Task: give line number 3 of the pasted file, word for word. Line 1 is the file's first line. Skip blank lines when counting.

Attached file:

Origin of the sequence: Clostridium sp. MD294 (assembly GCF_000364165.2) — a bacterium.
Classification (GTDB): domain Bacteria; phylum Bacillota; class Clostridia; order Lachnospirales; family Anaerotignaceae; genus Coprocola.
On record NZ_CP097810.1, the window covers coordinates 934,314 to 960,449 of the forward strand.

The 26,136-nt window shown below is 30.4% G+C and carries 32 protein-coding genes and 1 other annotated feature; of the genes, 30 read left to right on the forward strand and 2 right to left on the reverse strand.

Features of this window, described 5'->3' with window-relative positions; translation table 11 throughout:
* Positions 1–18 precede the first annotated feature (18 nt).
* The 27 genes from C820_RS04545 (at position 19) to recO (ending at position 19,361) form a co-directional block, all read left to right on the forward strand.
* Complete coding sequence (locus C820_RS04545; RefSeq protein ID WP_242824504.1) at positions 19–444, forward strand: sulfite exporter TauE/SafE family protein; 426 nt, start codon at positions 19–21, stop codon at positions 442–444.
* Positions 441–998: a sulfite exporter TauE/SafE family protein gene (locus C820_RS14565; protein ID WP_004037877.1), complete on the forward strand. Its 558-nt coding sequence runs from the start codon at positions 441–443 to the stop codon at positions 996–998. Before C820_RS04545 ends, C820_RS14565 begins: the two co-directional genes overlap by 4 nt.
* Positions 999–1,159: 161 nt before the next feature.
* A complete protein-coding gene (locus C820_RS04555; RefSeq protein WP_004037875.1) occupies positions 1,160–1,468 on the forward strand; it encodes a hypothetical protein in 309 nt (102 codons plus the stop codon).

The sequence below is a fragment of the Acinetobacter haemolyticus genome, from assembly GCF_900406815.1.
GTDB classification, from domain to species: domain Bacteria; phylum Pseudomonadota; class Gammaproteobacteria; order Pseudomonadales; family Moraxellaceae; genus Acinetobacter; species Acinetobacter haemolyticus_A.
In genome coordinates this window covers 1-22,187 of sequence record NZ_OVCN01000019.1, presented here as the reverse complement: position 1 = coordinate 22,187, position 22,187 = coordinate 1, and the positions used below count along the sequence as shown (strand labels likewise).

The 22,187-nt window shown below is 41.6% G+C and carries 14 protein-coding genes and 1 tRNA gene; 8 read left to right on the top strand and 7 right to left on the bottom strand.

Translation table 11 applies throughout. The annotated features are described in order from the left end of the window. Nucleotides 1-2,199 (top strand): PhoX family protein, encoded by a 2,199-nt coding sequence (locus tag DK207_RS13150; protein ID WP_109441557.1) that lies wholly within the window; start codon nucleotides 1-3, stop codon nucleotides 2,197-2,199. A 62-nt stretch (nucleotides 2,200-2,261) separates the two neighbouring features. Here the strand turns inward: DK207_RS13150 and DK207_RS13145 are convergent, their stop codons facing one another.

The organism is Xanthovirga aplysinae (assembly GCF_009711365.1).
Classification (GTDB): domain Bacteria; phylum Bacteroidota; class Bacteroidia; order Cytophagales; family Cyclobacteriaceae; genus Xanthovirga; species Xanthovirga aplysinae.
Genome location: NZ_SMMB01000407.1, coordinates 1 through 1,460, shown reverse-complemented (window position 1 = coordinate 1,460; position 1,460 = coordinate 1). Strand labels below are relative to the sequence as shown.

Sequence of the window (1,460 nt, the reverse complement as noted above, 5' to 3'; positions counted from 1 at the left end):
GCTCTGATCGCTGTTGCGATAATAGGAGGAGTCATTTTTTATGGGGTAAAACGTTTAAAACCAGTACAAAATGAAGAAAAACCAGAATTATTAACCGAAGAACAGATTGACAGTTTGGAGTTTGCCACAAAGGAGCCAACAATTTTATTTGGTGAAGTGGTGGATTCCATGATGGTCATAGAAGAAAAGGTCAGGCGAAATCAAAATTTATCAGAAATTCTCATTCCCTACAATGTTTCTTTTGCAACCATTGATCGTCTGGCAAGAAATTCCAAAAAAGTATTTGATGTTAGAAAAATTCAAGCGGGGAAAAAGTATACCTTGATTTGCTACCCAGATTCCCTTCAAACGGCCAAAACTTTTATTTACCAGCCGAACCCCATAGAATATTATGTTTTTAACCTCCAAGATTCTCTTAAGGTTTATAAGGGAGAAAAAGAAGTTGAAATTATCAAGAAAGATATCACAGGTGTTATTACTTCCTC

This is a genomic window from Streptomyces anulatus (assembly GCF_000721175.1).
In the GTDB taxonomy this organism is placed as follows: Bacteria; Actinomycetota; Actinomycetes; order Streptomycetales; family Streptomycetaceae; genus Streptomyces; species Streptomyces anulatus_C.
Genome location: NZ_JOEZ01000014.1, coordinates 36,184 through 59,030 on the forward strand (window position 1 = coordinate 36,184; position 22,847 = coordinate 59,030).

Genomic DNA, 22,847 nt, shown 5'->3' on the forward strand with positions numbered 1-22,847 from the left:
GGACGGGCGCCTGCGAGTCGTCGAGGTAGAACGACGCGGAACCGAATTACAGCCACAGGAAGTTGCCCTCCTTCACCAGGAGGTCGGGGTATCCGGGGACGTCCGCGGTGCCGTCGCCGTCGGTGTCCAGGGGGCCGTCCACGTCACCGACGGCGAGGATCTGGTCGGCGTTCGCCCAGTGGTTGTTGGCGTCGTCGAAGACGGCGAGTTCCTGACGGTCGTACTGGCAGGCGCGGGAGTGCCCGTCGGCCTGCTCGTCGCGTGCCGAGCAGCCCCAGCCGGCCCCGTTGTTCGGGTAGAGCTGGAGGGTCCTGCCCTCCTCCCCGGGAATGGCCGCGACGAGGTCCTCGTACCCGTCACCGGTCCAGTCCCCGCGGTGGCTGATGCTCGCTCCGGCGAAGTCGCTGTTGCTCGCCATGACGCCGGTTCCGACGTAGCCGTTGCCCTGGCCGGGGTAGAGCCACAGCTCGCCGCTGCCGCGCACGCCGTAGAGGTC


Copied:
On record NZ_CP097810.1, the window covers coordinates 934,314 to 960,449 of the forward strand.